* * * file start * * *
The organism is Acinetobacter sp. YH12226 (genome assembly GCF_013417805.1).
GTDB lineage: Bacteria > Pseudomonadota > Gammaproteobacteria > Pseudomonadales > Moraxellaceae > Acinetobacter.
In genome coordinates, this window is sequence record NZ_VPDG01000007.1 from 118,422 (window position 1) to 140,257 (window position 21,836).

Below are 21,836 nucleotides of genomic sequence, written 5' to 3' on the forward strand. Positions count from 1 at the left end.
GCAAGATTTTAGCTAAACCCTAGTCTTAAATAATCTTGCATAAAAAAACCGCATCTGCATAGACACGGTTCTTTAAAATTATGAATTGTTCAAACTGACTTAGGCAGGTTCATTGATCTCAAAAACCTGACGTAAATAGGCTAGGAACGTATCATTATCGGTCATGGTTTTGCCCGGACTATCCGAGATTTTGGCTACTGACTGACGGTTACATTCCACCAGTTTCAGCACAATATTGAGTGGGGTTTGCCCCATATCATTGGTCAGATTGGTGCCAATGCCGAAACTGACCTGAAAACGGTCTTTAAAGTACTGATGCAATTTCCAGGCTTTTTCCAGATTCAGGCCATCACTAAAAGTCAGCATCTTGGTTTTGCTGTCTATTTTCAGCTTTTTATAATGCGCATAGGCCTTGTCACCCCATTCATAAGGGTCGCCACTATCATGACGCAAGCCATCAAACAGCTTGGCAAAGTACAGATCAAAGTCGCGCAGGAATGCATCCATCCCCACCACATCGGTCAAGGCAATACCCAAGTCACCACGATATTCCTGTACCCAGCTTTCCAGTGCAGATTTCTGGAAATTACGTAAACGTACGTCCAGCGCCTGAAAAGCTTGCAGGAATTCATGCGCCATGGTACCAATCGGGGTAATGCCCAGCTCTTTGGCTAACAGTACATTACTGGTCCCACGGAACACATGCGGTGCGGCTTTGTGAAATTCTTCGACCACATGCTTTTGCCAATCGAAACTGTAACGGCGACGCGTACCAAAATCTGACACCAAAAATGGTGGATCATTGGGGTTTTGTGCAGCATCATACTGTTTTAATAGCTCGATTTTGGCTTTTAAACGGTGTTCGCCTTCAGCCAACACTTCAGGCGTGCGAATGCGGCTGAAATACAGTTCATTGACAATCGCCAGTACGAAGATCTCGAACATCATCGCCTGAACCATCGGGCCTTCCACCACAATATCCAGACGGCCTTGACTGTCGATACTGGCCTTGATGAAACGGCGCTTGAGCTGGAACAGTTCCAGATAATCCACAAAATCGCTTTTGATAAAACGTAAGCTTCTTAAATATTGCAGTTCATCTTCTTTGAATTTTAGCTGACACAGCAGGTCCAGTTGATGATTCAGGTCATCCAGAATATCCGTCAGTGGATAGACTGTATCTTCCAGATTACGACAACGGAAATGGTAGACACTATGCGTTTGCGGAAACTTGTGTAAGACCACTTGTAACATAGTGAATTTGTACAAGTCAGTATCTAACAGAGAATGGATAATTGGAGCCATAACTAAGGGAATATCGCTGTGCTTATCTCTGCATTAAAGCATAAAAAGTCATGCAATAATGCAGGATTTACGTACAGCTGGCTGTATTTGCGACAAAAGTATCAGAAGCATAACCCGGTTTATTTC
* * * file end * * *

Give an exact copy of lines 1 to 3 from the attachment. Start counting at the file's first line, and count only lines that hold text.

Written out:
The organism is Acinetobacter sp. YH12226 (genome assembly GCF_013417805.1).
GTDB lineage: Bacteria > Pseudomonadota > Gammaproteobacteria > Pseudomonadales > Moraxellaceae > Acinetobacter.
In genome coordinates, this window is sequence record NZ_VPDG01000007.1 from 118,422 (window position 1) to 140,257 (window position 21,836).